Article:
Almost No Correlation between Scholarship Production and Teaching Effectiveness

I hesitated to post this now because I really want to see some creative feedback on the previous post from Carolyn Grose! Please DO RESPOND to Carolyn’s excellent post.   

However, this was simply TOO good to wait to share – here’s some news from the TAXLAW BLOG that confirms what Best Practices has been “preaching”!

Barton: No Correlation Between Scholarly Productivity/Influence and Teaching Effectiveness
Benjamin Barton (Tennessee) has published Is There a Correlation Between Law Professor Publication Counts, Law Review Citation Counts, and Teaching Evaluations? An Empirical Study, 5 J. Empirical Stud. 619 (2008). Here is the abstract:
This empirical study attempts to answer an age-old debate in legal academia: whether scholarly productivity helps or hurts teaching. The study is of an unprecedented size and scope. It covers every tenured or tenure-track faculty member at 19 U.S. law schools, a total of 623 professors. The study gathers four years of teaching evaluation data (calendar years 2000-2003) and tests for associations between the teaching data and five different measures of research productivity/scholarly influence. The results are counterintuitive: there is either no correlation or a slight positive correlation between teaching effectiveness and any of the five measures of research productivity. Given the breadth of the study, this finding is quite robust. These findings should help inform debates about teaching and scholarship among law school and other faculties and likely require some soul-searching about the interaction between the two most important functions of U.S. law schools.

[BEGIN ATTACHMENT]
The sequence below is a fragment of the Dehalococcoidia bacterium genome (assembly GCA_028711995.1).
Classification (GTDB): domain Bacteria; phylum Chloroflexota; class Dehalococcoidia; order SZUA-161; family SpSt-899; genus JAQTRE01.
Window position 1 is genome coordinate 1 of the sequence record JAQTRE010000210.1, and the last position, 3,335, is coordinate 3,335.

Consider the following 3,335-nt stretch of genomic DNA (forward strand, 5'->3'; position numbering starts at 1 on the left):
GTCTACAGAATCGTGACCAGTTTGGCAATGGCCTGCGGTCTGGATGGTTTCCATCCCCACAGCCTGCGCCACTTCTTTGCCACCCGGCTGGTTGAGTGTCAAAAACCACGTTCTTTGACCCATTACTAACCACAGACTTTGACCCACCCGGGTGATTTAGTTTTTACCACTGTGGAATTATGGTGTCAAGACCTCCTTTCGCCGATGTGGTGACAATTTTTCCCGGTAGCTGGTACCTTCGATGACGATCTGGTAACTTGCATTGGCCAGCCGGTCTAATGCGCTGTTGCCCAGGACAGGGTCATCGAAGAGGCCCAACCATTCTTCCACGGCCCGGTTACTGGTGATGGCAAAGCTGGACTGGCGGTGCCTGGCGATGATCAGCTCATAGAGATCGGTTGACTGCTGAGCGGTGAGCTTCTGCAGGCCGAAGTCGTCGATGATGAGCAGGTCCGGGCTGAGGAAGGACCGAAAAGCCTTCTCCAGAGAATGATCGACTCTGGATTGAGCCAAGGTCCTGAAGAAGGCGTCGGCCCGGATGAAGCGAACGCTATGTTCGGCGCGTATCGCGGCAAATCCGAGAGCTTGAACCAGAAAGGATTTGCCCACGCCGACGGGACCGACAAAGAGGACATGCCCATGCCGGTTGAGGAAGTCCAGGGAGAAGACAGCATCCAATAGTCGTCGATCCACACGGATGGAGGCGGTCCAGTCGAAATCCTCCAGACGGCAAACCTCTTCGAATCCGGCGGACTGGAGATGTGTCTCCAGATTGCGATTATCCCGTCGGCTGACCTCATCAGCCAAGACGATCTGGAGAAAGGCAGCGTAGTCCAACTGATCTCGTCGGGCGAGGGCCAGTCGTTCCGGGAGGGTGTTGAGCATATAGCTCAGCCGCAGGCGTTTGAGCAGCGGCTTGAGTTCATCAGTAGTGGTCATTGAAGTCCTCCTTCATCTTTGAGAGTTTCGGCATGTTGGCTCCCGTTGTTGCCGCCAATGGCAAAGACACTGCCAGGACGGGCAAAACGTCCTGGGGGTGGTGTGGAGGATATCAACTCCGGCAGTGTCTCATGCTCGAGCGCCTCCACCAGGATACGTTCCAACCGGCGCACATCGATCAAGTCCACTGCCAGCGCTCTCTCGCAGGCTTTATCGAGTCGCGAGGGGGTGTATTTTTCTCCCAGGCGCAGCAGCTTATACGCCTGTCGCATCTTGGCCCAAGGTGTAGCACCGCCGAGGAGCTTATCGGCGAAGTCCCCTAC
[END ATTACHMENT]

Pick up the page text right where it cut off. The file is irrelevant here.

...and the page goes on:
hmmmm,  we ARE too mature for “I told you so” aren’t we?



4 Responses

  1. HMMM…This is definitely counter intuitive. I definitely feel that when I am teaching in an area involving an area of my research that I am a much better teacher. I think the trick is to try to connect your teaching and scholarship so that they complement each other and one does not serve as a distraction to the other.

  2. I agree! Scholarship pusuits and teaching effectiveness improvement should be “synergetic” not opposing efforts. However, if teaching is viewed as the “drudgery” – the “have to” in the job – and scholarship the only “true intellectual pursuit” then, I think, we get the results shown in this study.

  3. […] Law Review Citation Counts, and Teaching Evaluations?” (HT this time to the TaxProf Blog, via Best Practices for Legal Education.) Barton’s comprehensive study calls into serious question law schools’ penchant for […]

  4. A different perspective: some suggest that the skills needed for research and teaching are at odds, implying that the best teachers often aren’t good scholars. Certainly we all know examples of the great teacher denied tenure. But this study seems to suggest that teaching and scholarship aren’t at odds.

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